3. It seemed like the round mixed DS and OOPs (low level) slightly but that's fine. He gave me hints after which I changed my approach, but probably that was a negative point that lead to rejection despite solving it. My implementation:

class Ballot
  attr_accessor :candidates

  def initialize(array)
    self.candidates = []
    array.each_with_index do |candidate, i|
      candidates <<, 3 - i)

class BallotUnit
  attr_accessor :candidate_name, :weightage

  def initialize(candidate_name, weightage)
    self.candidate_name = candidate_name
    self.weightage = weightage

class Candidate
  include Comparable

  attr_accessor :weightages, :name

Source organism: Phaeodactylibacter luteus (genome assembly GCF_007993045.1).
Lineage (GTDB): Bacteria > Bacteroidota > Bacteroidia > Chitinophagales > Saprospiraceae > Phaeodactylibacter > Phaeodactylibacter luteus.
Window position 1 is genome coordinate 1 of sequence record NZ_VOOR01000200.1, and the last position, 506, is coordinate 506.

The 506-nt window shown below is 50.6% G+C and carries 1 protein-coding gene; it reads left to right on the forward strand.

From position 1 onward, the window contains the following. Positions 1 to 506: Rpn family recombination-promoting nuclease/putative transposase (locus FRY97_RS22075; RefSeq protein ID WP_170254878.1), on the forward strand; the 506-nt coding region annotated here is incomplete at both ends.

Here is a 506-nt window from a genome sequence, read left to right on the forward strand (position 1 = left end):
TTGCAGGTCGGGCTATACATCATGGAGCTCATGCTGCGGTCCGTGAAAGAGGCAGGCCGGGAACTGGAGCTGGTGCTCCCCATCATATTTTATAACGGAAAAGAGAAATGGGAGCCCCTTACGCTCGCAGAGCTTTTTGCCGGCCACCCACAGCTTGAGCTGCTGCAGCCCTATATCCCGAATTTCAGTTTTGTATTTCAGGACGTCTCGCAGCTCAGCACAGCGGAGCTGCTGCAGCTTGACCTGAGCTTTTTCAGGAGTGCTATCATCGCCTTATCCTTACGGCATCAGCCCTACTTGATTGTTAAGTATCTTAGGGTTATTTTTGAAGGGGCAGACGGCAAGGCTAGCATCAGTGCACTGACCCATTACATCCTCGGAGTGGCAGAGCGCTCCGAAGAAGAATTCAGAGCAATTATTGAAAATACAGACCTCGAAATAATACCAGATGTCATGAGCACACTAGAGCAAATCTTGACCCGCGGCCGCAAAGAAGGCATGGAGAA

def initialize(name) = name
    self.weightages = []

  # override the comparator
  def <=>(second_object)
    -(weightages.sum <=> second_object.weightages.sum)


class Runner
  def get_results(ballots)
    candidates_map =

    ballots.each do |ballot|
      ballot.candidates.each do |candidate|
        if candidates_map[candidate.candidate_name]
          candidate_object = candidates_map[candidate.candidate_name]
          candidates_map[candidate.candidate_name] =
          candidate_object = candidates_map[candidate.candidate_name]

        candidate_object.weightages << candidate.weightage

    candidates_map.sort_by {|k, v| v }

ballots = [["A", "B", "C"]),["A", "C", "D"]),["B", "D", "C"]),
r =
puts r.get_results(ballots)

Low Level Design Round